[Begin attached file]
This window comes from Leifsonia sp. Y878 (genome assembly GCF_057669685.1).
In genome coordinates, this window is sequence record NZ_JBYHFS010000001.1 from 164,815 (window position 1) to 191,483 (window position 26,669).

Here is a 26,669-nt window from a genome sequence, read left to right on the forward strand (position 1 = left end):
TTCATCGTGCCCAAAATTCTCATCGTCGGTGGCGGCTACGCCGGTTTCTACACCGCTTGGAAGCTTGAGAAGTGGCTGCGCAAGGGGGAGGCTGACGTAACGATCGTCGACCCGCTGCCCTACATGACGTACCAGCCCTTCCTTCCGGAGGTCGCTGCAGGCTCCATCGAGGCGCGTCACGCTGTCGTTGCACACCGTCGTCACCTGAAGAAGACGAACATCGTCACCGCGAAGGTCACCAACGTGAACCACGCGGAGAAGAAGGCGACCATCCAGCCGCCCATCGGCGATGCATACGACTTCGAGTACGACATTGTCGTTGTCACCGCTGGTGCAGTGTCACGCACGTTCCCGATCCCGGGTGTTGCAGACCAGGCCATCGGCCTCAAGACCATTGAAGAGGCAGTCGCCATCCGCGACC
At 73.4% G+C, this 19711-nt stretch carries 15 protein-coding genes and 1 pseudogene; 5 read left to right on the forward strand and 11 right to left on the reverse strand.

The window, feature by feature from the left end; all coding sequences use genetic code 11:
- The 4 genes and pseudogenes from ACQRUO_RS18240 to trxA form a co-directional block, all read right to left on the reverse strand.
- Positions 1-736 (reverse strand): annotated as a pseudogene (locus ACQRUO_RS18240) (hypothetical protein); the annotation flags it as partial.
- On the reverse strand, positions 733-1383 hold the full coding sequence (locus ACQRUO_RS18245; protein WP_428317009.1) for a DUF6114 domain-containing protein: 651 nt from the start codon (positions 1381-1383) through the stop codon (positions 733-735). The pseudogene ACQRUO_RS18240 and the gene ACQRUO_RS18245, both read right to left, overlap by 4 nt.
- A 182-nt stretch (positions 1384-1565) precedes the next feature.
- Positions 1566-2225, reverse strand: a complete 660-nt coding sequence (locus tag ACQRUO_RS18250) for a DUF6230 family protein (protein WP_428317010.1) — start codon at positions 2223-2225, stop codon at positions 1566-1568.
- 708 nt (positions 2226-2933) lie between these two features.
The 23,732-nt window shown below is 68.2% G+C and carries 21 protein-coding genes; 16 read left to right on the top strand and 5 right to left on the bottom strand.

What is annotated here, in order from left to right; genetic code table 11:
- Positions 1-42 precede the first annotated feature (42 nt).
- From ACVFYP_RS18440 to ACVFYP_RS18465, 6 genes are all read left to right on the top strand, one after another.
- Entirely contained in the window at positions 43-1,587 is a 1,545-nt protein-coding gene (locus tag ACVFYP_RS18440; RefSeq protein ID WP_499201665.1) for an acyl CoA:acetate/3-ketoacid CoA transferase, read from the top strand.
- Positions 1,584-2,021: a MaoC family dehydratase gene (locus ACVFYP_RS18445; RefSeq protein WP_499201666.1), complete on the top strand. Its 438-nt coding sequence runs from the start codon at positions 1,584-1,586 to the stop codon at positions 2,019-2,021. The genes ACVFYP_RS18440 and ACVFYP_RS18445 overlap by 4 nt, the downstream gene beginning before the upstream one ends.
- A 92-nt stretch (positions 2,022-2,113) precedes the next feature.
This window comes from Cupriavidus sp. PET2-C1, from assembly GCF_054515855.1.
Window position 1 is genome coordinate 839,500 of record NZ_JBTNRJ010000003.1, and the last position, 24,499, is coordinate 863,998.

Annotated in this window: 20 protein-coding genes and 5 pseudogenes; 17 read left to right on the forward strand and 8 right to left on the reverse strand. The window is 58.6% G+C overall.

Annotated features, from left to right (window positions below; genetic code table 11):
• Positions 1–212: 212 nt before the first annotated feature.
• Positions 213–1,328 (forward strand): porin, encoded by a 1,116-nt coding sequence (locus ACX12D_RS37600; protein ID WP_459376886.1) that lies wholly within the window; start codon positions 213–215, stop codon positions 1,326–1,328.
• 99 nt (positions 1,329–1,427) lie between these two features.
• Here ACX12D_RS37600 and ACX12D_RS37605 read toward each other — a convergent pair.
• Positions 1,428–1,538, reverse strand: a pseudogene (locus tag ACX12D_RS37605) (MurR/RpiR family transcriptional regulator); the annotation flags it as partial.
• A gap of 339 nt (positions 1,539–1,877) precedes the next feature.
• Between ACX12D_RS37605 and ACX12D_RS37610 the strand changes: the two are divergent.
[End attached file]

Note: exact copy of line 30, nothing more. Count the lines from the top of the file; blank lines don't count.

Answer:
• Between ACX12D_RS37605 and ACX12D_RS37610 the strand changes: the two are divergent.